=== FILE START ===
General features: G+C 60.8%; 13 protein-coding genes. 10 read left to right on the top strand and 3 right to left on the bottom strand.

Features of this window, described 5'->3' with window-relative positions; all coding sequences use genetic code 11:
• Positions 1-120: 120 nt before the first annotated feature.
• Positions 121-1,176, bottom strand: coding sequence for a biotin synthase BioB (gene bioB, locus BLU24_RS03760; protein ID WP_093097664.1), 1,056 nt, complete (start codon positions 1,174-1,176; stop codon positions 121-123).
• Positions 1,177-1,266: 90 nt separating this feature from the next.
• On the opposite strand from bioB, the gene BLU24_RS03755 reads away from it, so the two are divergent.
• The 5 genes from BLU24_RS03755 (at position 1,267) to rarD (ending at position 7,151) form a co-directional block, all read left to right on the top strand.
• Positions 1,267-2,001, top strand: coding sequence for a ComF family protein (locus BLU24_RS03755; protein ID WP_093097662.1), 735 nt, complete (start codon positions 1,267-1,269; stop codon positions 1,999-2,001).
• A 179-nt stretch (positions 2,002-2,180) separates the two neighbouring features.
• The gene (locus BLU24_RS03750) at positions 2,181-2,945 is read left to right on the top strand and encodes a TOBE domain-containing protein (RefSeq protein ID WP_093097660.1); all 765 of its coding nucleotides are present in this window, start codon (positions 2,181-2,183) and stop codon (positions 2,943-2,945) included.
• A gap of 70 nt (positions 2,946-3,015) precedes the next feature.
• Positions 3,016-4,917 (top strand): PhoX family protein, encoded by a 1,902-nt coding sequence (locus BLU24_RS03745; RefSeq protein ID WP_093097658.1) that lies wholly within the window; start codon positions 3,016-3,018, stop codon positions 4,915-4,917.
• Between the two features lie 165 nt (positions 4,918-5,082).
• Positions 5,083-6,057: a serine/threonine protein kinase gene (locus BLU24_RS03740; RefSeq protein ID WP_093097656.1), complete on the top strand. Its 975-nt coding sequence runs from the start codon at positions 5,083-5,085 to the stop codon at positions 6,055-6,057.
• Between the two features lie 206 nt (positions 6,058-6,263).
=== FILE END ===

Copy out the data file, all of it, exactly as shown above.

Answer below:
General features: G+C 60.8%; 13 protein-coding genes. 10 read left to right on the top strand and 3 right to left on the bottom strand.

Features of this window, described 5'->3' with window-relative positions; all coding sequences use genetic code 11:
• Positions 1-120: 120 nt before the first annotated feature.
• Positions 121-1,176, bottom strand: coding sequence for a biotin synthase BioB (gene bioB, locus BLU24_RS03760; protein ID WP_093097664.1), 1,056 nt, complete (start codon positions 1,174-1,176; stop codon positions 121-123).
• Positions 1,177-1,266: 90 nt separating this feature from the next.
• On the opposite strand from bioB, the gene BLU24_RS03755 reads away from it, so the two are divergent.
• The 5 genes from BLU24_RS03755 (at position 1,267) to rarD (ending at position 7,151) form a co-directional block, all read left to right on the top strand.
• Positions 1,267-2,001, top strand: coding sequence for a ComF family protein (locus BLU24_RS03755; protein ID WP_093097662.1), 735 nt, complete (start codon positions 1,267-1,269; stop codon positions 1,999-2,001).
• A 179-nt stretch (positions 2,002-2,180) separates the two neighbouring features.
• The gene (locus BLU24_RS03750) at positions 2,181-2,945 is read left to right on the top strand and encodes a TOBE domain-containing protein (RefSeq protein ID WP_093097660.1); all 765 of its coding nucleotides are present in this window, start codon (positions 2,181-2,183) and stop codon (positions 2,943-2,945) included.
• A gap of 70 nt (positions 2,946-3,015) precedes the next feature.
• Positions 3,016-4,917 (top strand): PhoX family protein, encoded by a 1,902-nt coding sequence (locus BLU24_RS03745; RefSeq protein ID WP_093097658.1) that lies wholly within the window; start codon positions 3,016-3,018, stop codon positions 4,915-4,917.
• Between the two features lie 165 nt (positions 4,918-5,082).
• Positions 5,083-6,057: a serine/threonine protein kinase gene (locus BLU24_RS03740; RefSeq protein ID WP_093097656.1), complete on the top strand. Its 975-nt coding sequence runs from the start codon at positions 5,083-5,085 to the stop codon at positions 6,055-6,057.
• Between the two features lie 206 nt (positions 6,058-6,263).